2.6×10^23J. Change in top 2000m since 1968
    4.0×10^24J. Heat content top 2000m
    5.9×10^24J. Total ocean heat content

    From ‘Ocean heat content: relentless but negligible increase’:

    The numbers look similar but by my calculation (please check) the change in the top 2000m is 0.065 of the top 2000m and 0.044 of total.

    WUWT had a post on this too:

    ‘Energy content, the heat is on: atmosphere -vs- ocean’

    The graph at the top puts it all in perspective:

  36. Richard C (NZ) on November 6, 2013 at 9:12 am said:

    Gary, RT, Huub. The fact remains that the IPCC provides no details (i.e. no science or thermodynamics, no citations) for their speculative anthropogenic “air-sea fluxes” (AR4/AR5). And they don’t tell us whether the mechanism is radiative or sensible heat transfer or some combination. I’ve gone into this in some detail here:

    Anthropogenic Ocean Heating? Part 2: The Improbable IPCC Mechanism

    I urge you all to have a read of that to see just how problematic the IPCC speculation is (if you don’t already know that is). They’ve offered nothing substantive for 25 years and 5 assessment reports.

  37. Magoo
    Whilst a lot of people tend to focus on the genocidal tendencies of Hitler and the Nazis, these rather endearing photos show that they were animal lovers too.

    Just like those nice Greenpeace and WWF people

  38. Thanks RT. I do aspire. The day you stop learning is the day you die.

  39. Alexander K on November 12, 2013 at 8:29 am said:

    The annual observance of Armistice Day is a salutory reminder of the carnage caused by those who embraced the many forms of Greenism. The well-meaning drongos of the Green persuasion here in NZ who suck up our tax dollars appear to have no idea of the enormous historic pool of evil that they draw their manifold stupidities from and the harm that would ensue if their lunatic policies and aspirations actually came to pass. The flotilla of anti-civilisation protesters who are heading for Taranaki will, no doubt, claim that they will only break laws if they deem it necessary, according to what what they refer to as their conscience but is nothing more than misinformed arrogance. As a late friend once said, the pooling of ignorance is rarely beneficial!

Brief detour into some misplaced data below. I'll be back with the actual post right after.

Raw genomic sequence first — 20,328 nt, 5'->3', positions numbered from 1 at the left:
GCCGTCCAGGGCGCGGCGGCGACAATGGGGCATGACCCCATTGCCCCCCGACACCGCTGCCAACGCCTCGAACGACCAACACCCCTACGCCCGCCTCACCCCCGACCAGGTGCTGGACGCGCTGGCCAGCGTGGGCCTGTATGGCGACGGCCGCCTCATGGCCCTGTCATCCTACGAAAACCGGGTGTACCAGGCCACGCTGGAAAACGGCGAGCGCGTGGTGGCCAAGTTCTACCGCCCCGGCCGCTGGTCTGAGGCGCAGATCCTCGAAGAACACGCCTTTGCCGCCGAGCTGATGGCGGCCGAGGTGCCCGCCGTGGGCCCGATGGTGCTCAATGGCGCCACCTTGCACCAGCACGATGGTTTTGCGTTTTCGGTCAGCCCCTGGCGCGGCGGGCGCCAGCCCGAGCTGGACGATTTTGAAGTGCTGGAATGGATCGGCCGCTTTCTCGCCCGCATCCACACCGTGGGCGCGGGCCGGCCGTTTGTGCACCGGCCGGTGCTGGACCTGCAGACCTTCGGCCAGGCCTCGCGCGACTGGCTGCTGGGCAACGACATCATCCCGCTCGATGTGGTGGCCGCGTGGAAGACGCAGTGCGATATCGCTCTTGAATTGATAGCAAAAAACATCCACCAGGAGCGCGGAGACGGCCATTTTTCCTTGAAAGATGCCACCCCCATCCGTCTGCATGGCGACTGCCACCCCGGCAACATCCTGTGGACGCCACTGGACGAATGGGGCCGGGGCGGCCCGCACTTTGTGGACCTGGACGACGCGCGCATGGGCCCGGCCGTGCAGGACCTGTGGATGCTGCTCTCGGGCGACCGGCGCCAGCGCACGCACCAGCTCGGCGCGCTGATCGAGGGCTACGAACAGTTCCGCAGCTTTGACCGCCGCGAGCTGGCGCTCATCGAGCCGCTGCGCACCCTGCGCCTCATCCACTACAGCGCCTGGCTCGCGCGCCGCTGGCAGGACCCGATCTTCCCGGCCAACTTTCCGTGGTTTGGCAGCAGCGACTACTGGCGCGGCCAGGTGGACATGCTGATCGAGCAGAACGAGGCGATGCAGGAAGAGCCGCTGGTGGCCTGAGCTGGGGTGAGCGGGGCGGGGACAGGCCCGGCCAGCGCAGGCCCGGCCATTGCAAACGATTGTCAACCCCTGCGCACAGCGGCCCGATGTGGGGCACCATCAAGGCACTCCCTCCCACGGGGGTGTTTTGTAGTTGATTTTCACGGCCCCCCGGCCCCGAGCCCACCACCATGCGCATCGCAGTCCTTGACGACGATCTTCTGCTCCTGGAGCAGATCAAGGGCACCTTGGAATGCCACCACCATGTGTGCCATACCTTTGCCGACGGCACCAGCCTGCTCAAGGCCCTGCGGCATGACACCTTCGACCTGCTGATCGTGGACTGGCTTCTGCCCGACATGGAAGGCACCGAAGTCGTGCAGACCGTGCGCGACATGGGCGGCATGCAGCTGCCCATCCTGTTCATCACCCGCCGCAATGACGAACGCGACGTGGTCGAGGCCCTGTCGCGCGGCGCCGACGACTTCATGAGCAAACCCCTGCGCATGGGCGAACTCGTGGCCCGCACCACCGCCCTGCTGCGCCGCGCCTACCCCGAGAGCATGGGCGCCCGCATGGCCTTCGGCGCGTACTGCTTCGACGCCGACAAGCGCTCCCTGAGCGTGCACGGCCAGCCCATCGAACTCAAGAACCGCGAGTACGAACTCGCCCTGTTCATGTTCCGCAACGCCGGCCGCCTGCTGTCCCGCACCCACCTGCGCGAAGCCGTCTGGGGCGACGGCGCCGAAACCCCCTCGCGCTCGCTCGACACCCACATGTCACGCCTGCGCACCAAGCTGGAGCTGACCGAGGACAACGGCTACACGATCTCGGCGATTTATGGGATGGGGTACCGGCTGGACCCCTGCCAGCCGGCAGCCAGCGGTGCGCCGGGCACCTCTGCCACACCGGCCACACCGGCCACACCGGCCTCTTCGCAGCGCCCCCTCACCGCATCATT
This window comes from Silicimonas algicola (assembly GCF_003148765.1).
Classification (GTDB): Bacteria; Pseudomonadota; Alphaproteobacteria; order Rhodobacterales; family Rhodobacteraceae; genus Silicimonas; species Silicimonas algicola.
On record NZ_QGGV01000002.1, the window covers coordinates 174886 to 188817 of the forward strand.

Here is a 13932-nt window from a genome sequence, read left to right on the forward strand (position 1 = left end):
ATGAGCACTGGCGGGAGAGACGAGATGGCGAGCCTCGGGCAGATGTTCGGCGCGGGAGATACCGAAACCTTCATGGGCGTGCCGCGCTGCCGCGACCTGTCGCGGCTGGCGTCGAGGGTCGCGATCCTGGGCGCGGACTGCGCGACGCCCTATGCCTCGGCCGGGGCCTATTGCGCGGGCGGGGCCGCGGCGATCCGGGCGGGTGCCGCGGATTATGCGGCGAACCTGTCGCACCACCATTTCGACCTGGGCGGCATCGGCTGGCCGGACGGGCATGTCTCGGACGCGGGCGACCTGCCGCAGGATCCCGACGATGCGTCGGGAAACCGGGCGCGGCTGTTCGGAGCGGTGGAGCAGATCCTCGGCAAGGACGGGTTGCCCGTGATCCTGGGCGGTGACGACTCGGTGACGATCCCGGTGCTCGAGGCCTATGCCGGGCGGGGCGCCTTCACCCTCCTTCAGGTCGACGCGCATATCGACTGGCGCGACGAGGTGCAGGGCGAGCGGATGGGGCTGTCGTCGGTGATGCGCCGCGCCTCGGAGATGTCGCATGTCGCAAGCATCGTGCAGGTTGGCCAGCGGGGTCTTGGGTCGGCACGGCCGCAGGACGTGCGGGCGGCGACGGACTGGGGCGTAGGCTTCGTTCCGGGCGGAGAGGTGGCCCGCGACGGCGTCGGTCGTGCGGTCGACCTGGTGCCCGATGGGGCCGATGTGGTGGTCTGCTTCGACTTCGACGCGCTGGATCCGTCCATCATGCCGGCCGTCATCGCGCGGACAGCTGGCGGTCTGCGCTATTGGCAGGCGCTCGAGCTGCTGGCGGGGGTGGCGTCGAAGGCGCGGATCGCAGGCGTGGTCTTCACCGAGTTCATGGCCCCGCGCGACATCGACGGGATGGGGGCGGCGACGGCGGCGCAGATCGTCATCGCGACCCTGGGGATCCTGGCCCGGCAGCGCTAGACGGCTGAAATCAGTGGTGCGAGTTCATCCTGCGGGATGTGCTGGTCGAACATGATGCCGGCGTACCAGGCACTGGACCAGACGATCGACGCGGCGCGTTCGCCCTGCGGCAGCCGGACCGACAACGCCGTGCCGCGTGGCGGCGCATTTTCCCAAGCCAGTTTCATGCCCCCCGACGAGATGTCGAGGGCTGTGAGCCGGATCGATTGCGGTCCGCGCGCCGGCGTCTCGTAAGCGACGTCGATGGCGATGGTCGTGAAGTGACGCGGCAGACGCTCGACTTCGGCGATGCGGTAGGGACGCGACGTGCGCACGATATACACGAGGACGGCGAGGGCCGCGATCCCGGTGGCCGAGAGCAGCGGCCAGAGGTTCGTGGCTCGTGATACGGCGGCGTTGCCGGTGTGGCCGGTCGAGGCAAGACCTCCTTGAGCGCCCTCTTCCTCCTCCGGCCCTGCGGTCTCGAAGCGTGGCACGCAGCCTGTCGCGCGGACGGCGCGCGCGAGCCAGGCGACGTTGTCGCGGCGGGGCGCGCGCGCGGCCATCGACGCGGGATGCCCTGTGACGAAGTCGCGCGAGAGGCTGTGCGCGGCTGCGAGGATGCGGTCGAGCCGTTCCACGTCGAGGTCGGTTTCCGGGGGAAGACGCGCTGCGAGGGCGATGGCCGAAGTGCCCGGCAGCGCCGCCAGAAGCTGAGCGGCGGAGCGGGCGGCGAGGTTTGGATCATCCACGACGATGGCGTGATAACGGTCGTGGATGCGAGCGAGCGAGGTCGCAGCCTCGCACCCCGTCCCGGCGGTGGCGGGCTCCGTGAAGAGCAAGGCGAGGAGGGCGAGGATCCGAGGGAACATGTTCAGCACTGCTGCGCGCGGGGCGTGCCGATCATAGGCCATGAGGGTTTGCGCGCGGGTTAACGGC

I take enormous heart from the current Australian government’s position re the UN’s climate con, ie stop trying to impose socialism disguised as environmentalism..

  40. Well said Alexander. Here’s an example of “pooling of ignorance”:
    Environmental group Greenpeace projected messages on six Polish coal-fired power plants on Sunday saying: “Climate change starts here!” and “Storms start here!”.

  41. Alexander K on November 12, 2013 at 4:56 pm said:

    Makes one wonder what the collective Green noun for ‘intelligence’ could possibly be!

  42. The TV3 article states

    Global average temperatures have risen by 0.8 degrees Celsius since the Industrial Revolution and are set to exceed 2C – a target ceiling agreed at a previous UN summit – on current trends, despite a hiatus in the pace of warming so far this century.

    That’ll upset the hiatus deniers then.